· Choose clothing that fits trimly and has no strings or dangling straps that could catch in the trimmer or in the underbrush. Avoid ties and jewelry. Wear long pants and sturdy shoes with non-slip soles.
    · Be sure you have read the operator's and safety manuals before using the trimmer. It is important to be familiar with the controls, particularly with how to stop the unit and shut off the engine.
    · Keep the area where you will be working clear of bystanders, children and pets. Manufacturers recommend that no one enter the operating danger zone, an area 50 feet in radius. Even beyond this zone, there is danger of eye injury from thrown objects.
    · Never operate the tool without good visibility and light.
    · Keep the unit and attachments in good working condition. Tighten loose fasteners and replace any missing fasteners before using the unit. Check the cutting head assembly before each use.
    · Always use both hands on the handles. Do not operate one-handed.

    Hedge Trimmers

    If using gasoline-powered or electric hedge trimmers, follow these safety guidelines:
    · Buy a trimmer that has the cutting teeth and guard close enough together so your finger cannot fit between them.
    · Be sure the trimmer has two handles; one should be a wide forward handle high above the cutting blade.
    · Make sure the trimmer is light enough to handle easily.
    · If using an electric hedge trimmer, use a heavy duty three-wire extension cord with a three-pronged plug. Make sure the extension cord is moisture-resistant and in good repair.
    · Keep children and others away from the working area.
    · Do not stand on a chair or ladder to trim hedges or bushes.
    · Do not clean or adjust the trimmer while it is plugged in.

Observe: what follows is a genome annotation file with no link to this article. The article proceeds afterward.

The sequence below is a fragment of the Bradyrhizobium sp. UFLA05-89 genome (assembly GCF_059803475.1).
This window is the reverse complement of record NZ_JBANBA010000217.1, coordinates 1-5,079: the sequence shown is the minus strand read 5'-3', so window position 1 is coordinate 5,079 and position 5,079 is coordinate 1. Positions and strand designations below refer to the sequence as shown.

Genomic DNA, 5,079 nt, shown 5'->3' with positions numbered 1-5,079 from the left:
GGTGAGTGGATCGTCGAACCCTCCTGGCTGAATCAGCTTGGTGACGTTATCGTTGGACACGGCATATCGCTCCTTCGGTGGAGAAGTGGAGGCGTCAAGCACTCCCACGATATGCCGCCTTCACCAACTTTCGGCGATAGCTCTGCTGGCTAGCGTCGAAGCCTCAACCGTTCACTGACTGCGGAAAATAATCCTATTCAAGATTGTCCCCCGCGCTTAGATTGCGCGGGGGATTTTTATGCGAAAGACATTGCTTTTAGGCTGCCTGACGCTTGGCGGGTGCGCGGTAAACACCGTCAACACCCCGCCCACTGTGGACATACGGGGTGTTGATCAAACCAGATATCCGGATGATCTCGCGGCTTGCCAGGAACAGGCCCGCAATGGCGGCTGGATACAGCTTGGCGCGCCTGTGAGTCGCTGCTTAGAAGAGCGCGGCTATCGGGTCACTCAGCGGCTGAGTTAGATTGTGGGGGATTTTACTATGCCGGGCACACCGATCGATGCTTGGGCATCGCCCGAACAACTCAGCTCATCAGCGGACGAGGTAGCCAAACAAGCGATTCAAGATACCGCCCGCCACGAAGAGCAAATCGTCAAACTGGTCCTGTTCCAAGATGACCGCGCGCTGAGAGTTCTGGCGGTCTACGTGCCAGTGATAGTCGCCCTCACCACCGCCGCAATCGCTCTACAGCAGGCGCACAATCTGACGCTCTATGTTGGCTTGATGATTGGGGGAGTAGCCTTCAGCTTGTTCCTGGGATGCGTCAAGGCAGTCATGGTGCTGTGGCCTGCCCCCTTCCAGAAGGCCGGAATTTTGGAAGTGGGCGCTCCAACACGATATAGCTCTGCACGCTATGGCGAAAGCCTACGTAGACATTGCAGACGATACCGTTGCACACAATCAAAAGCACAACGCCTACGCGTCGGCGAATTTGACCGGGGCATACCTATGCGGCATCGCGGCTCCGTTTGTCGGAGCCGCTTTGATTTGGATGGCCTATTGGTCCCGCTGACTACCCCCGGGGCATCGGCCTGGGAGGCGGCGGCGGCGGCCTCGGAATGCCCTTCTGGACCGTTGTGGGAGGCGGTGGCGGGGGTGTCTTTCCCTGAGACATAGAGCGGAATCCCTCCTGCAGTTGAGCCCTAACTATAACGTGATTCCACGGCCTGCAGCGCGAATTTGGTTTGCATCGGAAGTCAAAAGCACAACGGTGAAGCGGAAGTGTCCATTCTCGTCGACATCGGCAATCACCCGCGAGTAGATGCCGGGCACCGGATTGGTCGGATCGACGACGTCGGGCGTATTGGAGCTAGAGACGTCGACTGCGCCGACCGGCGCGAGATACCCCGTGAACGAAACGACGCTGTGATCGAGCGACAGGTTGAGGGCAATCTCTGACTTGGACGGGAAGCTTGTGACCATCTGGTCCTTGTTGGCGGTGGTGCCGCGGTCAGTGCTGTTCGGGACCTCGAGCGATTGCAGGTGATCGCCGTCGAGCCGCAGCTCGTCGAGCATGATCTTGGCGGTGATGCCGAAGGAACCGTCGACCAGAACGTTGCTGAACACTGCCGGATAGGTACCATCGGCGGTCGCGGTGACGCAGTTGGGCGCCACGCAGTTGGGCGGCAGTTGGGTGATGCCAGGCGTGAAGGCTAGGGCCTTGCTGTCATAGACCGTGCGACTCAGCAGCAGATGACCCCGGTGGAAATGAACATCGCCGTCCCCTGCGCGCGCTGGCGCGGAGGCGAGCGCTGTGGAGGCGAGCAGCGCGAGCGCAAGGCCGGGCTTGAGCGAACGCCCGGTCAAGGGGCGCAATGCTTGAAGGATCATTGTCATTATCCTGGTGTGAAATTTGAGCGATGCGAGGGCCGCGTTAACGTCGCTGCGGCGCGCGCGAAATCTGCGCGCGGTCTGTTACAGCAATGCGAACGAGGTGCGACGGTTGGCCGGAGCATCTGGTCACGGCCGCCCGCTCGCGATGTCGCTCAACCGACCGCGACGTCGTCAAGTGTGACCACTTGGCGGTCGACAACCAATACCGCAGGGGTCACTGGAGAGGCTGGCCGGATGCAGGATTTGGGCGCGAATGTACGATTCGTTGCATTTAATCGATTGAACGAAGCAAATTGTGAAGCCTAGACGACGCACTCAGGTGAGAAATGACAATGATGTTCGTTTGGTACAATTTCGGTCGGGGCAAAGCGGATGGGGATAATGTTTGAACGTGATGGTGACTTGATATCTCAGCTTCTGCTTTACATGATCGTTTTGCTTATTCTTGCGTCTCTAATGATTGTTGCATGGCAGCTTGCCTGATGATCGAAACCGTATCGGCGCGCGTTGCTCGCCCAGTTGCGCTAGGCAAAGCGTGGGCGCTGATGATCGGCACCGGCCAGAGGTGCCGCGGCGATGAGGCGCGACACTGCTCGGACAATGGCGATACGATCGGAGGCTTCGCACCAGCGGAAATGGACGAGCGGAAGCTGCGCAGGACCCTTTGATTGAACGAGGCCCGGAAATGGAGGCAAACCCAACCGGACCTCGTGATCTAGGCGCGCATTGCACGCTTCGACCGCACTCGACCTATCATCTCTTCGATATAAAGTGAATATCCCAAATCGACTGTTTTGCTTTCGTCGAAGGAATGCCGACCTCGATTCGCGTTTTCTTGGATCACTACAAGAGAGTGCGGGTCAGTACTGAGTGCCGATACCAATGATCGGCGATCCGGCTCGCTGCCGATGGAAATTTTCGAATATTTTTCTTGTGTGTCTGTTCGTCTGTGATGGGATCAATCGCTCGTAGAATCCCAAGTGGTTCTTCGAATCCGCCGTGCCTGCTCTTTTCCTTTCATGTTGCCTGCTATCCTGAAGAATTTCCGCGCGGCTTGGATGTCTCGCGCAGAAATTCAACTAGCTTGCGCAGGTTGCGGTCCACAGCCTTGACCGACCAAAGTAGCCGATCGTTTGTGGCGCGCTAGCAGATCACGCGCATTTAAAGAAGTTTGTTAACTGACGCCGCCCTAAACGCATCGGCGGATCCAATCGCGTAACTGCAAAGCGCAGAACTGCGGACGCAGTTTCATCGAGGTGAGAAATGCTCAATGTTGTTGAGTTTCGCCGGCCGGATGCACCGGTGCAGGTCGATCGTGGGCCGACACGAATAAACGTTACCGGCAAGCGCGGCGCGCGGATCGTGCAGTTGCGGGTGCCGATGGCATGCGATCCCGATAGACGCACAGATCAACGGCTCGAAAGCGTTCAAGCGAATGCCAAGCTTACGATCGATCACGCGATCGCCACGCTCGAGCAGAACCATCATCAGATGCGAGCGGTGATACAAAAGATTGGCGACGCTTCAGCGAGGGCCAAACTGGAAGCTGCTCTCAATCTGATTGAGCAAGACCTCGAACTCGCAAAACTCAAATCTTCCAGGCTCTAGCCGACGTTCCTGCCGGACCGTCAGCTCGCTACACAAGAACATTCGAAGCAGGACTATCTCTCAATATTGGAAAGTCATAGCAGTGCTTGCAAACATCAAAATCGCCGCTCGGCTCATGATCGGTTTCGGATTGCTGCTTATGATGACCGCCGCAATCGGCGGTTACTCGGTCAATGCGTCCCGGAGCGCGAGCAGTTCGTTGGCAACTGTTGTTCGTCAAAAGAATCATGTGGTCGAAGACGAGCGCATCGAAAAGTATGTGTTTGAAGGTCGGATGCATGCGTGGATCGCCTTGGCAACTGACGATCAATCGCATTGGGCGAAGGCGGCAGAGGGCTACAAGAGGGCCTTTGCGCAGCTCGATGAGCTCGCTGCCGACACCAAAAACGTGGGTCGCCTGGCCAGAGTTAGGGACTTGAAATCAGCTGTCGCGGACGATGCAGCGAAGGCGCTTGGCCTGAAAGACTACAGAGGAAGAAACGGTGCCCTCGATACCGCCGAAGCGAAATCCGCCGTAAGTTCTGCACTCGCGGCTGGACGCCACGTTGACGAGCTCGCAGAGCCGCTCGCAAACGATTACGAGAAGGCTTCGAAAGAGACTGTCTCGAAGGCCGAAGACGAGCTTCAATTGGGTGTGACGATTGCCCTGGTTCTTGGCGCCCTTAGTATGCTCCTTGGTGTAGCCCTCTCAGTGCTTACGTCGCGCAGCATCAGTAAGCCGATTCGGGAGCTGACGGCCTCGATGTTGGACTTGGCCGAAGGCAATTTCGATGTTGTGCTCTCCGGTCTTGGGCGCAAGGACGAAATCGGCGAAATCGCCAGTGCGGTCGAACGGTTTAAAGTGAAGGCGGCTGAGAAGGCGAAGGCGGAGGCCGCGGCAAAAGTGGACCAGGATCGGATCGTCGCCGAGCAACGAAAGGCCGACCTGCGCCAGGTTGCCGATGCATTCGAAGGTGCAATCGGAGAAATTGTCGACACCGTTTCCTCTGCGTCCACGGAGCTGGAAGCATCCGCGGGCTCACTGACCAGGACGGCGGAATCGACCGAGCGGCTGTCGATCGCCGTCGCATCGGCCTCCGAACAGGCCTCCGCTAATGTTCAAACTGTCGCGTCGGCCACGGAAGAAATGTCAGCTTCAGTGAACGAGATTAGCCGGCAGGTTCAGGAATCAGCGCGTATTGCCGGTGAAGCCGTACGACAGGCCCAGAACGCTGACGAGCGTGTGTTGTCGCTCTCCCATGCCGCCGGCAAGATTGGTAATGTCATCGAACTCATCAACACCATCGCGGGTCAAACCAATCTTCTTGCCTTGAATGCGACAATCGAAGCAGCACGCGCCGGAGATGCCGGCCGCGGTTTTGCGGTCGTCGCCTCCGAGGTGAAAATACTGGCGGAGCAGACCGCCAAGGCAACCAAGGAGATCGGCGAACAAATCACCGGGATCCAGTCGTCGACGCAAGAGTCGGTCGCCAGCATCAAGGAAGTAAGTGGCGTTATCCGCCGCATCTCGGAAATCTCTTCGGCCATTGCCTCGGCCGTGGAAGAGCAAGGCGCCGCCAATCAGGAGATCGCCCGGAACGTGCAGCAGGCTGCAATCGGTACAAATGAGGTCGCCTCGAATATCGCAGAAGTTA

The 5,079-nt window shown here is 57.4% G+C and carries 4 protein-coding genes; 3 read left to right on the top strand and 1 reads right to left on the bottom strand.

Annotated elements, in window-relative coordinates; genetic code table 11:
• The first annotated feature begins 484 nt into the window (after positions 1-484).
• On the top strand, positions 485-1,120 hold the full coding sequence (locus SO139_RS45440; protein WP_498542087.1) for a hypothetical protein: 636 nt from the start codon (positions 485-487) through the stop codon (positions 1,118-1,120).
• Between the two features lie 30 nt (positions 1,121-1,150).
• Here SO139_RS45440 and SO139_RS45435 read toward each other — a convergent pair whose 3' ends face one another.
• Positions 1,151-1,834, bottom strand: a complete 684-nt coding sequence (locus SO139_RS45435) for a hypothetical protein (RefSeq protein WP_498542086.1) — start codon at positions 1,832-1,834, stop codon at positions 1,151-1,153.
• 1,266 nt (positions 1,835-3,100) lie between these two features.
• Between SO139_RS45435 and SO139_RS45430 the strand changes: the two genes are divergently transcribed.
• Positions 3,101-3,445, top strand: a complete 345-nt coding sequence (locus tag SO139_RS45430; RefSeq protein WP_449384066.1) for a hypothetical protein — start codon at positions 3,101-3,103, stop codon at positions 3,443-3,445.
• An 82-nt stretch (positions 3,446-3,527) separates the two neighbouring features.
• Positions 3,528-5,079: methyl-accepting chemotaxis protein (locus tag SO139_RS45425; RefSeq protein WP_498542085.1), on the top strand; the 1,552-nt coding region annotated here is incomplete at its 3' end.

2. AL Inc

    AL Inc LawnSite Bronze Member
    Messages: 1,209

    Thanks Merlin, it is a good idea. I have a nice 1" scar in the shape of a "V" on my finger to remind me "Wear gloves when changing blades" That was an expensive lesson...
  3. old dog

    old dog LawnSite Member
    Messages: 213

    I have no fingerprint on the 3rd finger of my left hand cause I picked a piece of debris
    off my slowing down hedge shear blades 10 years ago.I was lucky and did not lose
    any bone.It is amazing how much blood gets to the end of your finger,and fast!
  4. bobbygedd

    bobbygedd LawnSite Fanatic
    from NJ
    Messages: 10,178

    all very good advice. don't forget this one: homeowners: serious injury may occur if you don't pay your bill on time, or attempt to avoid payment.
  5. old dog

    old dog LawnSite Member
    Messages: 213

    Roundup could conviently advertise the fact that you are slow to pay your bill! :blob2: :blob2: :blob2:
  6. stumper1620

    stumper1620 LawnSite Bronze Member
    Messages: 1,889

    missed one Merlin,
    This is mainly a homeowner warning but it has happened several times.
    never leave a HOT mower in an area small children can get to.
    several very severe burns have happened from small children sitting or playing near a hot muffler! :eek: